Click here to Skip to main content
Click here to Skip to main content

GAC API Interface

, 14 Sep 2004
Rate this:
Please Sign up or sign in to vote.
An implementation of the undocumented GAC API in C#


The GAC (aka Global Assembly Cache) is the central repository for assemblies installed on a Windows machine. It provides a uniform, versioned and safe access of assemblies by their strong assembly name. This article shows the official way how to use this GAC from your application.

A few readers might have wondered, how do I access the GAC? The internal structure of the GAC is not documented in the MSDN library but the filesystem structure (e.g. C:\WINDOWS\assembly) seems simple enough to scan it. There is however an undocumented COM API to access the GAC the (sort of) official way. This is called the Fusion API because it is implemented by fusion.dll.


The basis of this work is the unofficial documentation of the GAC API in the Microsoft KB article #317540 DOC: Global Assembly Cache (GAC) APIs Are Not Documented in the .NET Framework Software Development Kit (SDK) Documentation. This article explains in detail the use of the GAC API as implemented in fusion.dll. This DLL contains a few API calls to create COM interfaces to various GAC related functionality like adding or removing assemblies, enumerating installed assemblies and the like. What we did here is to simply implement this API including the COM interfaces in C# and adorn the code with the documentation snippets from the mentioned KB article.

There is another way to use this API and this way depends on the implementation of the GAC API inside the .NET framework. Obviously the .NET framework has full access to the GAC for various reasons, even though this access is not documented and flagged internal. The CodeProject article Article "Undocumented Fusion" by John Renaud describes nicely how to use this internal implementation through reflection. This article is also insightful and describes some aspects of the API (like the history for instance) that is left undocumented in the KB article. We only give the naked implementation of the fusion.dll API and we recommend Johns article as extra background reading and for examples.

Using the code

The first step should be to read the Microsoft KB article linked above. We added almost all of this documentation as comments in our source for reference. This should give you an idea what part of the API you actually need. The examples we give here in this article all focus on the task of scanning the GAC for installed assemblies. As a side note, you should be familiar with the COM marshalling. See class System.Runtime.InteropServices.Marshal and System.Runtime.InteropServices.IntPtr.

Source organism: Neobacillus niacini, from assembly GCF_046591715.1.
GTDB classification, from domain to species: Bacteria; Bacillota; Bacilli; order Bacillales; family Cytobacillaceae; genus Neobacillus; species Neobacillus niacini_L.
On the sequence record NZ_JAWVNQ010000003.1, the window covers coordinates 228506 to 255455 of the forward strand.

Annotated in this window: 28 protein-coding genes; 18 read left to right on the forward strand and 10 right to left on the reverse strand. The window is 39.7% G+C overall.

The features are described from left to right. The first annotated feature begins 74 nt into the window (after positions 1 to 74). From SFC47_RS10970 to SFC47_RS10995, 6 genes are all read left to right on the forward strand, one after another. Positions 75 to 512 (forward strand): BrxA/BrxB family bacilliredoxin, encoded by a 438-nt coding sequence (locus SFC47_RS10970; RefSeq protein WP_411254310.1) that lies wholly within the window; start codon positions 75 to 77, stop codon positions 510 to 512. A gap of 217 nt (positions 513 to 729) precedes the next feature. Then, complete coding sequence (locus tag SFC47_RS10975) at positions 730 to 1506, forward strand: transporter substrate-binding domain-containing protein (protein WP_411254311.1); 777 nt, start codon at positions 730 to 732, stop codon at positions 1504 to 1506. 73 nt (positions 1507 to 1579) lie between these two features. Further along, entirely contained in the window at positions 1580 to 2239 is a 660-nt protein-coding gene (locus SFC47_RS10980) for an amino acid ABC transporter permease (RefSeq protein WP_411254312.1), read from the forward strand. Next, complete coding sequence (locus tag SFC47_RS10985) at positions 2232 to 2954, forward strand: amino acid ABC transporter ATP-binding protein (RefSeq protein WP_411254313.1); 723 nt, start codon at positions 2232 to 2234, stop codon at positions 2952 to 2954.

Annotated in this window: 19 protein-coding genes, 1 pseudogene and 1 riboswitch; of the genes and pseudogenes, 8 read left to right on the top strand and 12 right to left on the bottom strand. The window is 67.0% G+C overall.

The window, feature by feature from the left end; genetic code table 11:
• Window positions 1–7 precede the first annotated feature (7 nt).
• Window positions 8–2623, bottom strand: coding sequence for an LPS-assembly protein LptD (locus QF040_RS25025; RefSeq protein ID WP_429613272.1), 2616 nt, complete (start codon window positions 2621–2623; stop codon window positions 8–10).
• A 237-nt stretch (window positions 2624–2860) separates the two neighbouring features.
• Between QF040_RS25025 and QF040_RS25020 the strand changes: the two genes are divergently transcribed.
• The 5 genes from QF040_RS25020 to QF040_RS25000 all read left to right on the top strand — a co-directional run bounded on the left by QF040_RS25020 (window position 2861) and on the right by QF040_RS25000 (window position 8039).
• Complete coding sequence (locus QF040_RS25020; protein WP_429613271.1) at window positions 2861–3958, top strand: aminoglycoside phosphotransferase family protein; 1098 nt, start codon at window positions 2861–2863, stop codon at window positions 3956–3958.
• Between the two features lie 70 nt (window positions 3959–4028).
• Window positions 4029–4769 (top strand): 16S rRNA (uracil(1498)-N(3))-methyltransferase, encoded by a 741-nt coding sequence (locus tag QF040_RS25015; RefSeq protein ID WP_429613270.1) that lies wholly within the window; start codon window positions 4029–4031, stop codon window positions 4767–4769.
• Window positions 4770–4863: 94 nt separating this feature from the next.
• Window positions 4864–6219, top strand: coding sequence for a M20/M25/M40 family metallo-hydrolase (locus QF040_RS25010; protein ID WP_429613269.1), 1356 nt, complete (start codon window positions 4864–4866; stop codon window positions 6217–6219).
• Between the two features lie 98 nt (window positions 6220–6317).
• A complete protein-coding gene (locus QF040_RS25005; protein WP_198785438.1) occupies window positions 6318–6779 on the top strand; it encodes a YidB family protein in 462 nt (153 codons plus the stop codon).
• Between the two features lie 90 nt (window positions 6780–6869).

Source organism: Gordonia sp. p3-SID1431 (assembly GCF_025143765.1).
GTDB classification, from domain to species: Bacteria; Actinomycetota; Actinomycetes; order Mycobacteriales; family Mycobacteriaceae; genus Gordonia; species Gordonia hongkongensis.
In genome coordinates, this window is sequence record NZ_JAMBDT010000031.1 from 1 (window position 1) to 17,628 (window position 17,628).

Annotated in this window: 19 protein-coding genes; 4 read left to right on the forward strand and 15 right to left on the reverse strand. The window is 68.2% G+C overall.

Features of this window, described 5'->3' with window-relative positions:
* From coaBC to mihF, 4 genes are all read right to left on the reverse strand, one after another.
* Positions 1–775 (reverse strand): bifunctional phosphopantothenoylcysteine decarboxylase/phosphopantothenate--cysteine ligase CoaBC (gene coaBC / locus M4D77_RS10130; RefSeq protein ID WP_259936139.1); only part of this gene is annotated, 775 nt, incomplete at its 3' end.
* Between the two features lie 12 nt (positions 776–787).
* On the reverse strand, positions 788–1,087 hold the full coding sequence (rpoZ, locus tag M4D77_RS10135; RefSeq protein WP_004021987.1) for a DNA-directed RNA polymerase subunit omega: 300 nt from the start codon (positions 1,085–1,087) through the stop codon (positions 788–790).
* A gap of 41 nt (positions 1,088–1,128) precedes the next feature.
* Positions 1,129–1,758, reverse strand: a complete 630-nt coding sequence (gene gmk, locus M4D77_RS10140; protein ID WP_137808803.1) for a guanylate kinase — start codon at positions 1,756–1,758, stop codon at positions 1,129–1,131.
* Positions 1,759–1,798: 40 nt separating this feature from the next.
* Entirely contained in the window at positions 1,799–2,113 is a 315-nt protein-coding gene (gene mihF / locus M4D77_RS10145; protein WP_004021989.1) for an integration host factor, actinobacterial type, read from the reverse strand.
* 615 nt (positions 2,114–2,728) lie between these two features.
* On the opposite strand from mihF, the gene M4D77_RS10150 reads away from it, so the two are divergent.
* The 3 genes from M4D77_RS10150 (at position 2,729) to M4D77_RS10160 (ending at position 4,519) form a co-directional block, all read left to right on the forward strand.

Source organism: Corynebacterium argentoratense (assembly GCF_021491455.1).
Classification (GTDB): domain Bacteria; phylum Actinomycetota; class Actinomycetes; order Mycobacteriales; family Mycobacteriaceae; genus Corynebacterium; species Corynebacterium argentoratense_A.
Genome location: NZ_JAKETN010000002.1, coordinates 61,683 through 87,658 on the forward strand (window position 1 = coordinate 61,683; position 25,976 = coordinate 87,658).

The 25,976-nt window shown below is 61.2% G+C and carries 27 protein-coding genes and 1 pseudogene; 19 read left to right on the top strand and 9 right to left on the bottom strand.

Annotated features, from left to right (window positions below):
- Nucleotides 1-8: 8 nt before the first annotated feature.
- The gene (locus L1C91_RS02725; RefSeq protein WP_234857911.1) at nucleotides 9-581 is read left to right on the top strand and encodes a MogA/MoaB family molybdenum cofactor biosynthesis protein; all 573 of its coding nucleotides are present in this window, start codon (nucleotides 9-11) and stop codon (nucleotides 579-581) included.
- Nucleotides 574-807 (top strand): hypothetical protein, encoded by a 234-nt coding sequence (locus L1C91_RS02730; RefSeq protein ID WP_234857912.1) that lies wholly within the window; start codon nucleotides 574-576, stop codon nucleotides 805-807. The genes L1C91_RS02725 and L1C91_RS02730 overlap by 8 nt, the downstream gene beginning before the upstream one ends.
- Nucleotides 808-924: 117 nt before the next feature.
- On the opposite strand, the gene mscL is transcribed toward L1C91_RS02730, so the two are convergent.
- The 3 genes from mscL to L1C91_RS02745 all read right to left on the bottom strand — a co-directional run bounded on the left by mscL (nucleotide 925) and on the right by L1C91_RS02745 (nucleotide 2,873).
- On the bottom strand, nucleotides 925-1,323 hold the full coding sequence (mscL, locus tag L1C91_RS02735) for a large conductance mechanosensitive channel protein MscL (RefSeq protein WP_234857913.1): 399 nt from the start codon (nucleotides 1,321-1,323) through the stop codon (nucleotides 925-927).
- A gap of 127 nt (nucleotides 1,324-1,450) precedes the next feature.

The following bits of code focus on how to scan the GAC. We start by creating the enumeration interface.

IAssemblyEnum ae = AssemblyCache.CreateGACEnum();

This wraps the basic call to CreateAssemblyEnum. On this interface we can now enumerate GetNextAssembly until the call return a COM error.

IAssemblyName an; 
AssemblyName name; 
while (AssemblyCache.GetNextAssembly(ae, out an) == 0) 
    name = GetAssemblyName(an); 

The method GetAssemblyName (not part of the downloadable sources) uses several IAssemblyName methods to retrieve all necessary values to build a .NET-AssemblyName instance. We will show them in turn.

private AssemblyName GetAssemblyName(IAssemblyName nameRef)
    AssemblyName name = new AssemblyName();
    name.Name = AssemblyCache.GetName(nameRef);
    name.Version = AssemblyCache.GetVersion(nameRef);
    name.CultureInfo = AssemblyCache.GetCulture(nameRef);
    return name;

GetName is an example how to obtain strings from the COM-API. If you are not familiar with the COM marshaling of C#, you might wonder about the use of the StringBuilder. It is marshaled as a changeable char*. Using ref string instead will lead to marshaling errors since string is immutable.

public static  String GetName(IAssemblyName name)
    uint bufferSize = 255;
    StringBuilder buffer = new StringBuilder((int) bufferSize);
    name.GetName(ref bufferSize, buffer);